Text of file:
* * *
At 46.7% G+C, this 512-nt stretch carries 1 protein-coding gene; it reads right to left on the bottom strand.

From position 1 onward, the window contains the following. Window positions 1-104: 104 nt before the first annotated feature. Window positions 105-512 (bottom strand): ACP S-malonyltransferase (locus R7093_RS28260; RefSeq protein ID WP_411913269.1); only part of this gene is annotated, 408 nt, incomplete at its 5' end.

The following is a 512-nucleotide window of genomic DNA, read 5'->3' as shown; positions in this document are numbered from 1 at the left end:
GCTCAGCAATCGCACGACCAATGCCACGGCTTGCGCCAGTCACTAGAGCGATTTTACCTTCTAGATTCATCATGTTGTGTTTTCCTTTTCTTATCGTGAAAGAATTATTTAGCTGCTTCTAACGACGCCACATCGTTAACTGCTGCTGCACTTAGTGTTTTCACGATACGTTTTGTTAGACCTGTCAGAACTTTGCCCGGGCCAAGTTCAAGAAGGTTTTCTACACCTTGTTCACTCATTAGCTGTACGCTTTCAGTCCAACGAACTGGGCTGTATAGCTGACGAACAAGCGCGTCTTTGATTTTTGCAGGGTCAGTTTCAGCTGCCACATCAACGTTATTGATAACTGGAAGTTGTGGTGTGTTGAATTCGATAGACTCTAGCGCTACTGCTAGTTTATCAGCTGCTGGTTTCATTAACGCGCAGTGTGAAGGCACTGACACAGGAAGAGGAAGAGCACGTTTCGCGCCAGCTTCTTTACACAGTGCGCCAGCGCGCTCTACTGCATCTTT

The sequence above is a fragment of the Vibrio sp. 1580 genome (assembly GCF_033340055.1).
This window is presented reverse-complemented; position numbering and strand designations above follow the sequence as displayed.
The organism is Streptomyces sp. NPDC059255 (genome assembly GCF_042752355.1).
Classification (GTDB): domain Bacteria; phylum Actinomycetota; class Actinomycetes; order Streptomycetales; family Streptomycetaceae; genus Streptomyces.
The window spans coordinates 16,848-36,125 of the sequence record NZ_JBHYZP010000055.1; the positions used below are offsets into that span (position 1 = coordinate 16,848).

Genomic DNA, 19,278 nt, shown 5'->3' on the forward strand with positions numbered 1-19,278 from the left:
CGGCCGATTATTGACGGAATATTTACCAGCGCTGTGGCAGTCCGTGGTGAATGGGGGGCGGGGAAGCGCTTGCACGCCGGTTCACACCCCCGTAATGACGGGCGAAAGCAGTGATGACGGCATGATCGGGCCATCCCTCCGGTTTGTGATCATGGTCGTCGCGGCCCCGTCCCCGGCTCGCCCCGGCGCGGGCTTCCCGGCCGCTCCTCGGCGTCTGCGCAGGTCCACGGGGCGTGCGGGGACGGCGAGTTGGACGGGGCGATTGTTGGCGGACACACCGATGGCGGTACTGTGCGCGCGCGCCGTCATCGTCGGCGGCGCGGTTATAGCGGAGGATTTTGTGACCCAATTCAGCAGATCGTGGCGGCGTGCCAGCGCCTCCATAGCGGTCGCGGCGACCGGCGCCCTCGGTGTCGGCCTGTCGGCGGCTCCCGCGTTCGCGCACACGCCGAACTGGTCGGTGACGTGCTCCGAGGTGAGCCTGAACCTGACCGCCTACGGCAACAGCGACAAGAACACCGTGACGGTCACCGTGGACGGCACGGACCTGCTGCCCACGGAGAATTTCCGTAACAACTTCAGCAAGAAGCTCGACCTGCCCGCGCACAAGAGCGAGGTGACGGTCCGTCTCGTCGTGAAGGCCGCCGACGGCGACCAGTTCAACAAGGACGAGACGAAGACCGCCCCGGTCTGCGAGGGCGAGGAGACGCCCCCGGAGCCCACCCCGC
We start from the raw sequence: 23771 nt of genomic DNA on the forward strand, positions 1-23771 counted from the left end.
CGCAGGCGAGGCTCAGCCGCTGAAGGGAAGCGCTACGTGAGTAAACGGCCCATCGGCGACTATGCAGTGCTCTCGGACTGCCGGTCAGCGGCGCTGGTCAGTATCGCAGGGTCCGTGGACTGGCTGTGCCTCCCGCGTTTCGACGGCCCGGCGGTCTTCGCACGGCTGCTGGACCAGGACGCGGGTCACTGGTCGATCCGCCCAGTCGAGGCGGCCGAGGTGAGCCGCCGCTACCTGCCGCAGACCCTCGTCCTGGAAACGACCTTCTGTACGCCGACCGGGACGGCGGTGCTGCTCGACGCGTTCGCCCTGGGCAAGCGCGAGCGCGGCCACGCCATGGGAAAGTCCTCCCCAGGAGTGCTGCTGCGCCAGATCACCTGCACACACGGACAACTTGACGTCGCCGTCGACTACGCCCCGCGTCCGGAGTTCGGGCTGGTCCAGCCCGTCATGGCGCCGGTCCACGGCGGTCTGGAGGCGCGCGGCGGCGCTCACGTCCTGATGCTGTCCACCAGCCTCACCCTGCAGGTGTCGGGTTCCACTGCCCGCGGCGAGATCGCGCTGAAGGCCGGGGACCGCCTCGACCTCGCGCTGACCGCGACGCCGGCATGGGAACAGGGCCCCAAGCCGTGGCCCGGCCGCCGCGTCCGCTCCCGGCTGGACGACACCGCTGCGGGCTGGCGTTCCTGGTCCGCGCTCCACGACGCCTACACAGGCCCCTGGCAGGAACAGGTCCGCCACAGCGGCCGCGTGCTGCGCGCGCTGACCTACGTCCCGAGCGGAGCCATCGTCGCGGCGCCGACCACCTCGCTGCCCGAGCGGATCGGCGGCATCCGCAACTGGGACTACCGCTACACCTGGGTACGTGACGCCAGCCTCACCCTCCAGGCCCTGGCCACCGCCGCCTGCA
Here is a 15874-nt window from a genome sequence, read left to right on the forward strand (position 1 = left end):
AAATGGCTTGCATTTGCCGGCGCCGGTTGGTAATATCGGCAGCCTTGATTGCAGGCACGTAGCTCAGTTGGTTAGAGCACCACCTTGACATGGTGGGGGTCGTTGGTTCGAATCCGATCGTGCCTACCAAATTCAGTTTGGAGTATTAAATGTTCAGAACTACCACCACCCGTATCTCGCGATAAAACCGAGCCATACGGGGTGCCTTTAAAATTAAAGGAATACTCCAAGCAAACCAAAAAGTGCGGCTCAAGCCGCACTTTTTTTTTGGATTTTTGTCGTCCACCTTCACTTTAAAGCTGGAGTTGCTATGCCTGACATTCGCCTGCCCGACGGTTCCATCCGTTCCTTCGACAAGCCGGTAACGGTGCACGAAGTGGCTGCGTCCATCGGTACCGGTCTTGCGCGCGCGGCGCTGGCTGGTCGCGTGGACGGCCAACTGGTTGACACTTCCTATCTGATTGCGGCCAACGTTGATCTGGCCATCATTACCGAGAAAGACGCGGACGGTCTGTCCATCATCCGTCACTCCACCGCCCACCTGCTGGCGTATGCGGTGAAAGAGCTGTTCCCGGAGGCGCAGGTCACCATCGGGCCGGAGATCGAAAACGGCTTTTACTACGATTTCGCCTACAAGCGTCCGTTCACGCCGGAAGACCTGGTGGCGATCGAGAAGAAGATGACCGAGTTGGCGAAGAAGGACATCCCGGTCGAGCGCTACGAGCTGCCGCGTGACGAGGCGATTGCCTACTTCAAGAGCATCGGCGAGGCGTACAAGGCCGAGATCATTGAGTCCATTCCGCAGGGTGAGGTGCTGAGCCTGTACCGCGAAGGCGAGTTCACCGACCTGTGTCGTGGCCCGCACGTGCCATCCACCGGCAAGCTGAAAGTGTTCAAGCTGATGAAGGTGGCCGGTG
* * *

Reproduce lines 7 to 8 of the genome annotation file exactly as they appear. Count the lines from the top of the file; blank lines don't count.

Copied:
The organism is Streptomyces sp. NPDC059255 (genome assembly GCF_042752355.1).
Classification (GTDB): domain Bacteria; phylum Actinomycetota; class Actinomycetes; order Streptomycetales; family Streptomycetaceae; genus Streptomyces.